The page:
Frequently Asked Questions Who? Why?
The Coalition is an interfaith effort made up of concerned individuals who want to change the harsh rhetoric of the current immigration debate and remind people of faith that our primary religious calling is to love one another. North Carolinians of all faiths are invited to sign onto the statement. The Coalition is asking people to sign on as an individual act of conscience; the Coalition is not seeking congregational or denominational members at this time. The Coalition had its beginnings in the North Carolina Council of Churches, but it is in no way limited to official Council members. We invite all people of faith, regardless of denominational and political affiliations, to join us as we make our voices heard.
The Coalition is a statewide effort across North Carolina. While there are similar national efforts (see our Links page), we believe that it is important to provide a local voice.
The 500-word statement forms the center of gravity for the Coalition, beginning with the affirmation that as “people of faith and conscience from across North Carolina, we believe that our calling is to welcome immigrants, offering them hospitality and justice. While we recognize that immigration policy is a complex issue that divides people of goodwill, our faiths compel us to stand with immigrants in their struggle for justice.”
The statement goes on to quote representative passages from the Hebrew Bible, the Christian New Testament, and the Qur’an, reflecting the interfaith tenor of the Coalition. Please note that we have limited the number of religious traditions that are represented only because of space considerations; all religious traditions emphasize loving one’s neighbor, and most speak directly about social justice and hospitality. Thus, these passages should not be considered exhaustive.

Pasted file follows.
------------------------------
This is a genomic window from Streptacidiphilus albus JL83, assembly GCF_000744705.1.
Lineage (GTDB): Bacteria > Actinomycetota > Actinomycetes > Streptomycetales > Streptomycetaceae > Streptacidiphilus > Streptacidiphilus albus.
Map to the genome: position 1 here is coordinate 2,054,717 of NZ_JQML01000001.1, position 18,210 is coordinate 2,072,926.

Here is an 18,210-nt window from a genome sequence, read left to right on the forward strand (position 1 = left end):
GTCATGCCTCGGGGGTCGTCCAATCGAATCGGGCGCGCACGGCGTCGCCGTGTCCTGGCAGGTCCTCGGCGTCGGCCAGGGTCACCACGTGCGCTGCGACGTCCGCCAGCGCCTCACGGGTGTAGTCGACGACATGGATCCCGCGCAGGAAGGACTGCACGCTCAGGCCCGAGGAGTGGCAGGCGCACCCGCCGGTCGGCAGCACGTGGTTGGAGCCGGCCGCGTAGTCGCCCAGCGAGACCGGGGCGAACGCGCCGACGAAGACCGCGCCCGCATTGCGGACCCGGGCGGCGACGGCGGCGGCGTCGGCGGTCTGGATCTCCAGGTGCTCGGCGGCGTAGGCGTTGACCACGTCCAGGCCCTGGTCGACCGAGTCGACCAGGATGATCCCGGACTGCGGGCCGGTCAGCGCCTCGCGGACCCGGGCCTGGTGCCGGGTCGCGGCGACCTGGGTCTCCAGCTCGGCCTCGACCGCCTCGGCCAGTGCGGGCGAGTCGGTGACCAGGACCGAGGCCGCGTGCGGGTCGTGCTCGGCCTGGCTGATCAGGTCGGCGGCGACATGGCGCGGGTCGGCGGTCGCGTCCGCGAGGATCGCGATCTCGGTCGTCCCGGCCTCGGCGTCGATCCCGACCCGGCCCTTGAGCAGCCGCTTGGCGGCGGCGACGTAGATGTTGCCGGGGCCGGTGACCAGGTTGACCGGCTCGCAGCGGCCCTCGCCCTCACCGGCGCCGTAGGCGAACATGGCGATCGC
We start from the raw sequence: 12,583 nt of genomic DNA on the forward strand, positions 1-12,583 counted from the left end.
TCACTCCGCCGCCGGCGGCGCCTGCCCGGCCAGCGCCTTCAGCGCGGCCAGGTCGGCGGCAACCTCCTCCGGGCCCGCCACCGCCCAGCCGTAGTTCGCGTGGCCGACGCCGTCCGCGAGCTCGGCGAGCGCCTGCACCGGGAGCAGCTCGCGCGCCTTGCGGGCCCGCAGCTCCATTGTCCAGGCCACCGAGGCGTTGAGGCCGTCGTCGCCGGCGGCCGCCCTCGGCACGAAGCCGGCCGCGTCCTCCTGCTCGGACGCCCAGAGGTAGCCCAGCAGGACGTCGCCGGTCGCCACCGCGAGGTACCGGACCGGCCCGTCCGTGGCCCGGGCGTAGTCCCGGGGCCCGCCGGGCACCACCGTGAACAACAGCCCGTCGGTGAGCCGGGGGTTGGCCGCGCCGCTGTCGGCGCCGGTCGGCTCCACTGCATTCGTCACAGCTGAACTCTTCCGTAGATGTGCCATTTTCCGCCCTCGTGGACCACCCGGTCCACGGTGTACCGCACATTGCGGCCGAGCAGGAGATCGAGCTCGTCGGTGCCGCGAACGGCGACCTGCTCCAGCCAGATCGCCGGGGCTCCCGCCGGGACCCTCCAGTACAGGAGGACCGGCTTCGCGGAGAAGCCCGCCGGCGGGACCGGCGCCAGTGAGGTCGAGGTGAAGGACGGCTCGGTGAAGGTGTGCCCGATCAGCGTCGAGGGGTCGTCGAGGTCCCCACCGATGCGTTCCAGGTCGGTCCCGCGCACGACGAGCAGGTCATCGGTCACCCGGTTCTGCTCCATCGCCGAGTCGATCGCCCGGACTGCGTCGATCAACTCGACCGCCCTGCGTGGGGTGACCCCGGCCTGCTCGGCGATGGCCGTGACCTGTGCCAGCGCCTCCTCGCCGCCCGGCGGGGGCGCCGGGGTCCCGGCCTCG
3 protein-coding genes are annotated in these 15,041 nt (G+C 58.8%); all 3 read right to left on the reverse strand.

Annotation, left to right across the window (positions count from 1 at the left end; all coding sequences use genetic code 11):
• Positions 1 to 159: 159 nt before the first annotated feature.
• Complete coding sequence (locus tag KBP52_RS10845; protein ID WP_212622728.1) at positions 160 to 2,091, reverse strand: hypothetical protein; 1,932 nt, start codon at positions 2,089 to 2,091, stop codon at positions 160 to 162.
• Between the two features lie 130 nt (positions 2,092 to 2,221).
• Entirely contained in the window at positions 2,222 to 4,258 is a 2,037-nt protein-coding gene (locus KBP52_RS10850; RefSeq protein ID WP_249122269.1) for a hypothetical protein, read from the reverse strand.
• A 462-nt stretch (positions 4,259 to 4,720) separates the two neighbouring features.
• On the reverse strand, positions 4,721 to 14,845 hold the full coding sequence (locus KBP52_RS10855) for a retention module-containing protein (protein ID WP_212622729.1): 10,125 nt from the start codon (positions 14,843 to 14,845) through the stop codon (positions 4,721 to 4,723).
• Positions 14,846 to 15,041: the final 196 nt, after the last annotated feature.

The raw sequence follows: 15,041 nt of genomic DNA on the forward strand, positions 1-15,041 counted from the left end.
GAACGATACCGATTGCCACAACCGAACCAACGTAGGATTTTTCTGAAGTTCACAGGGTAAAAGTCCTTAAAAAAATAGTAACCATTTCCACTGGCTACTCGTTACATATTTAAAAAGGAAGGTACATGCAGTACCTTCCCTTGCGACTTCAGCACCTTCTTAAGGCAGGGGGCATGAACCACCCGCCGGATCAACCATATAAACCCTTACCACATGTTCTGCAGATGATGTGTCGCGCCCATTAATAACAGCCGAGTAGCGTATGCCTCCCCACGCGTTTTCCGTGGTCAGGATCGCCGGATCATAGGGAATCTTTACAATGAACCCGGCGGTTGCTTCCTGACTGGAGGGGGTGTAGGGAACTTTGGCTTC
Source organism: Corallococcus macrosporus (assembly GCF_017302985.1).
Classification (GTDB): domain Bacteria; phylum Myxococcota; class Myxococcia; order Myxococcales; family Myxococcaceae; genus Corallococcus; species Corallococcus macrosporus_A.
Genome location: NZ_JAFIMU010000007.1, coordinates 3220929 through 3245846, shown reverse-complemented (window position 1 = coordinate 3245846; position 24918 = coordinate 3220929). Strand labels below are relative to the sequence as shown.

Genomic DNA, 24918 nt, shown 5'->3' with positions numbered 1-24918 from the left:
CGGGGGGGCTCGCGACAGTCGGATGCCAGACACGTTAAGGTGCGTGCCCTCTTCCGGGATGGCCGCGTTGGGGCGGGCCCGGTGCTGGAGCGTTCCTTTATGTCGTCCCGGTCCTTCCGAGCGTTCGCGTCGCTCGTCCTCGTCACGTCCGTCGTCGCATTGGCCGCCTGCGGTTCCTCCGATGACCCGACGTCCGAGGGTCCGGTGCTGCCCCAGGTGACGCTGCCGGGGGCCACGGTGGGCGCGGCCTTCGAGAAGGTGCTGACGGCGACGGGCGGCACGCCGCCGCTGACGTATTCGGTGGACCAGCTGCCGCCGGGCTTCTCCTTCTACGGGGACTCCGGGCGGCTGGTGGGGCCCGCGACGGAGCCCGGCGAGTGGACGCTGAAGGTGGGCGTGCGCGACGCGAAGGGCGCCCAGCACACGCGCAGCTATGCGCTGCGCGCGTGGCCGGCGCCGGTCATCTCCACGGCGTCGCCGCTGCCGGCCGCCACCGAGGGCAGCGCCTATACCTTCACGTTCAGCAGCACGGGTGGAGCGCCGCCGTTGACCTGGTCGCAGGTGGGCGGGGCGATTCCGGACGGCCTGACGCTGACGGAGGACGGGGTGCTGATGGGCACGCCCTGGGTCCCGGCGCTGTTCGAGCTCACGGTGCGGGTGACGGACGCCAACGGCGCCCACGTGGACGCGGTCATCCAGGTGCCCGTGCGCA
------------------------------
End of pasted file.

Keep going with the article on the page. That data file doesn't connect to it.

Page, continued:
The second half of the statement offers some specifics, such as calling for “legislative reforms which are fair, humane, and address the root causes of why people migrate.” While the religious calling to hospitality and justice does carry policy implications (some of which are highlighted, broadly, in the statement), the statement itself should not be understood as primarily political in nature. We respect and take seriously disagreements about particular policies. In the end, though, “we agree that all immigrants are made in God’s image and that our religious traditions demand that we care especially for the stranger.” As a result, “we call on all people of faith to stand with immigrants as a matter of religious responsibility, to advocate for their well-being and protection, and to educate our local communities about issues affecting immigrant peoples.”
The Coalition will publish the statement and list of signatories so that elected officials, faith groups and community members will recognize the religious calling to welcome immigrants. In this time when the debate around immigration policy and immigrants themselves is often characterized by heated rhetoric, it is necessary for people of faith to make their voices heard in the public square.